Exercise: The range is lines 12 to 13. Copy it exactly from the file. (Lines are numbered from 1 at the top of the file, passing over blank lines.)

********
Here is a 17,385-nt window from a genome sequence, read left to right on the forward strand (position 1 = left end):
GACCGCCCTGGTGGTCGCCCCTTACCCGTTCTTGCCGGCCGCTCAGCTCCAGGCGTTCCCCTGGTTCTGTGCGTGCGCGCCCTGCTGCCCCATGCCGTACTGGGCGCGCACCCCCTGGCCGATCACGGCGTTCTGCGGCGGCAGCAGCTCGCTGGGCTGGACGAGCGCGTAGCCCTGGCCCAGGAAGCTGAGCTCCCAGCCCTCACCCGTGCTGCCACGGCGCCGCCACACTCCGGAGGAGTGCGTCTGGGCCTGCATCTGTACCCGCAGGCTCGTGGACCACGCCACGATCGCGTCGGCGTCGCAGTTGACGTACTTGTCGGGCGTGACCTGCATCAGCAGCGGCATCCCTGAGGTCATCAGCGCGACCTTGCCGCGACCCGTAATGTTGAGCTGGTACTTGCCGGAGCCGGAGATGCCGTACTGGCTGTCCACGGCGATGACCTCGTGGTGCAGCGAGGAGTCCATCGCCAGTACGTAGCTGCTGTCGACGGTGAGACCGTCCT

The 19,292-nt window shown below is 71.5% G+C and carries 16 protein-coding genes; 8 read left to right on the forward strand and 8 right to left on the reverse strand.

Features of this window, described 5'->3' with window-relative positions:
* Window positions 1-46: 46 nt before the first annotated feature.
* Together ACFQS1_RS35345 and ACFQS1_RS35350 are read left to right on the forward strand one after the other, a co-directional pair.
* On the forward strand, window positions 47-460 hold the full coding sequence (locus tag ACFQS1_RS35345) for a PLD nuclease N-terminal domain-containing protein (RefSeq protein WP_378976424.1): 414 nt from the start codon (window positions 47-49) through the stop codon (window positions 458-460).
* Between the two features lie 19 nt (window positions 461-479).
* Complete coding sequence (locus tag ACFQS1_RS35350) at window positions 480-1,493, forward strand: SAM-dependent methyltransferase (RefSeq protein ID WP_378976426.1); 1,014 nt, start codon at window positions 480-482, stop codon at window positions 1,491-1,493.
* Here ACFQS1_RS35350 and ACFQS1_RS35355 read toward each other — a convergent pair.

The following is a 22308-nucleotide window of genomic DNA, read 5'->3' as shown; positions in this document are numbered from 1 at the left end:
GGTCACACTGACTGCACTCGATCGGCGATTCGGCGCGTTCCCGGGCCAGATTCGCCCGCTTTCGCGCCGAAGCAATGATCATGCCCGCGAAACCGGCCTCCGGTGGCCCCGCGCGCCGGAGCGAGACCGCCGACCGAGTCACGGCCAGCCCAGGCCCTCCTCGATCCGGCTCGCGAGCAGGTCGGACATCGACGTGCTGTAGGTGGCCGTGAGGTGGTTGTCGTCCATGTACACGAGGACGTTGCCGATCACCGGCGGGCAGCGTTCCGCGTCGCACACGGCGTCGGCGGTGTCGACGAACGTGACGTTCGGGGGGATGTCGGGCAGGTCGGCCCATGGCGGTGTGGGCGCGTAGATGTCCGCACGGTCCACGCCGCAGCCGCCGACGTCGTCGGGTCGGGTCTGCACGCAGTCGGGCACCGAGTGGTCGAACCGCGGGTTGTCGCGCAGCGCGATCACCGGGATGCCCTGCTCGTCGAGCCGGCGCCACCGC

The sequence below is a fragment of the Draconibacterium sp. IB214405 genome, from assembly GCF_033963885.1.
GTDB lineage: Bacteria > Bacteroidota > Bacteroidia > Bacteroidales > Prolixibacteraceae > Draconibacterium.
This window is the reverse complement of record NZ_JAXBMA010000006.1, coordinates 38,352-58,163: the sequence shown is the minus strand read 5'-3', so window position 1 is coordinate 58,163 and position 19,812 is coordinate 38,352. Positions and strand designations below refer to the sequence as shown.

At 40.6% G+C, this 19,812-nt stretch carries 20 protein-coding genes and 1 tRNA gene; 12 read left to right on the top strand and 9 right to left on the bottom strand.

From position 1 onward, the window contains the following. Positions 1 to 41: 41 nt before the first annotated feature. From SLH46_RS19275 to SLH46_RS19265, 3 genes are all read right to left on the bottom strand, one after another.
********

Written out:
GGTCACACTGACTGCACTCGATCGGCGATTCGGCGCGTTCCCGGGCCAGATTCGCCCGCTTTCGCGCCGAAGCAATGATCATGCCCGCGAAACCGGCCTCCGGTGGCCCCGCGCGCCGGAGCGAGACCGCCGACCGAGTCACGGCCAGCCCAGGCCCTCCTCGATCCGGCTCGCGAGCAGGTCGGACATCGACGTGCTGTAGGTGGCCGTGAGGTGGTTGTCGTCCATGTACACGAGGACGTTGCCGATCACCGGCGGGCAGCGTTCCGCGTCGCACACGGCGTCGGCGGTGTCGACGAACGTGACGTTCGGGGGGATGTCGGGCAGGTCGGCCCATGGCGGTGTGGGCGCGTAGATGTCCGCACGGTCCACGCCGCAGCCGCCGACGTCGTCGGGTCGGGTCTGCACGCAGTCGGGCACCGAGTGGTCGAACCGCGGGTTGTCGCGCAGCGCGATCACCGGGATGCCCTGCTCGTCGAGCCGGCGCCACCGC

The sequence below is a fragment of the Draconibacterium sp. IB214405 genome, from assembly GCF_033963885.1.